More Than Just a Bike Race, France and the Tour

The Washington Times (Washington, DC), July 23, 2006 | Go to article overview

More Than Just a Bike Race, France and the Tour


Byline: A.G. Gancarski, SPECIAL TO THE WASHINGTON TIMES

With this year's Tour de France bicycle race concluding today, there likely is no better time to consider the merits of the most recent book by Christopher Thompson, an associate professor of history at Ball State University.

Those looking for a "traditional sportswriting" treatment of the Tour might be disappointed by this book; however, those looking for insight not just into the race but into professional sports in general will find their interest somewhat rewarded. Be warned, however: Mr. Thompson is a professional academic, and his book is inexorably weighed down by many of the trappings of "academic" language and thought.

Mr. Thompson early on sets the tone for his parallel discussion of French national identity and the "world's most famous bicycle race," positing that the "French have found the Tour a productive site for competing narratives about Frenchness." By "competing narratives," naturally, the author is referring to discussions about race, class and gender.

Much space throughout the book is given to observations like "women have been limited to carefully prescribed roles in the male universe of the Tour," an insight that is more than faintly tinged with the self-righteousness of the professor class.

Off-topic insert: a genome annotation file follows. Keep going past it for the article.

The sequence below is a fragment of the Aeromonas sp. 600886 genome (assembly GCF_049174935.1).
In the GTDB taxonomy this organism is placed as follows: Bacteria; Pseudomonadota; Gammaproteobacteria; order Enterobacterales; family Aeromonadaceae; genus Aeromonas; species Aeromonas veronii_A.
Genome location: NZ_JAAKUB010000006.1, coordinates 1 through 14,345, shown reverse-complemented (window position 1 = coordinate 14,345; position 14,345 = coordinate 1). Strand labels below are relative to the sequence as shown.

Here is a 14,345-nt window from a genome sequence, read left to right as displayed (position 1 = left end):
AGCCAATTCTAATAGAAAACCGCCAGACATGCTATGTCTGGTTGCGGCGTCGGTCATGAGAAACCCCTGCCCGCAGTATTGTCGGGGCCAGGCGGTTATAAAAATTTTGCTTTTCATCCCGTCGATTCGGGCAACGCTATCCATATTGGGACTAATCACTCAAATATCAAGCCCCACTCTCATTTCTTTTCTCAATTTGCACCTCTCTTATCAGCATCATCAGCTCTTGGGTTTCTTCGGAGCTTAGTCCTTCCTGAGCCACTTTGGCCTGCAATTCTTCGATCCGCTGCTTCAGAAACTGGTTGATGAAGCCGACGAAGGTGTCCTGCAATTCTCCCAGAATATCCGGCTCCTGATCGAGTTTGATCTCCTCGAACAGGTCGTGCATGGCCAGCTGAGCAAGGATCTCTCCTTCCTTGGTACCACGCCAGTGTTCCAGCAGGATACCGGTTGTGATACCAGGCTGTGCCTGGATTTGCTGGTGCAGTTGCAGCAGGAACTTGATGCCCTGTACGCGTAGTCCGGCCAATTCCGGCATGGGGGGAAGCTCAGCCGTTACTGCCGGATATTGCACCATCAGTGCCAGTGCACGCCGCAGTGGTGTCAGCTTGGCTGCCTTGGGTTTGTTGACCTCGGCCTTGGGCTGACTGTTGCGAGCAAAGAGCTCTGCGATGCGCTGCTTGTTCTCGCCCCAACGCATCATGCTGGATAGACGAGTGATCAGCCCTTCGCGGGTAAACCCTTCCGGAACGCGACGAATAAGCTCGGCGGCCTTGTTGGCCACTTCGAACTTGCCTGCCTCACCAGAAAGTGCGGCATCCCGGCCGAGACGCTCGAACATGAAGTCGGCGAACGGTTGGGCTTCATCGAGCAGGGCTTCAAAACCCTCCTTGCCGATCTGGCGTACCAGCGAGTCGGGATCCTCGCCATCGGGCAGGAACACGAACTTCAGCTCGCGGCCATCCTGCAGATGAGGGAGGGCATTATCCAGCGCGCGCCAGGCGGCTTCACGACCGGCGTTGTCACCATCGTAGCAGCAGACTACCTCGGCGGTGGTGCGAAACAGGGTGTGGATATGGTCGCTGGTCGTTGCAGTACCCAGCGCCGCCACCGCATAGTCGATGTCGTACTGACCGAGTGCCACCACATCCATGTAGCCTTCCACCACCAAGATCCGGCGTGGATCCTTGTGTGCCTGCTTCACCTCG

That said, despite Mr. Thompson's penchant for tired graduate-seminar bromides, there is more than enough useful material here to justify reading the book especially if the reader is someone who knows little about the Tour's origins. The author begins the narrative in the 1870s, in the aftermath of the Franco-Prussian war, which saw the Republic beset by myriad indignities and existential questions about the future of France specifically, its national virility and capacity for manly things as it faced very real evidence of national decline.

Where there is crisis, there is opportunity, however. As Mr. Thompson writes, there likely was no better time than a period of national self-doubt to popularize cycling. Bicycles themselves were being refined then, and were being used in France and Greater Europe for everything from civilian transport to military maneuvers.

Decades before the Tour de France was begun in 1903, there were road races throughout France, their popularity augmented by a mass media hungry for subject matter.

The heroes of French cycling were promoted as working boys made good 19th-century versions of extreme sports athletes. Bicycling grew in popularity as France rediscovered her sense of national pride, and by the time the Tour emerged, it very much was a source of national cohesion, laden with a "symbolic power" that had both salutary and negative consequences. …

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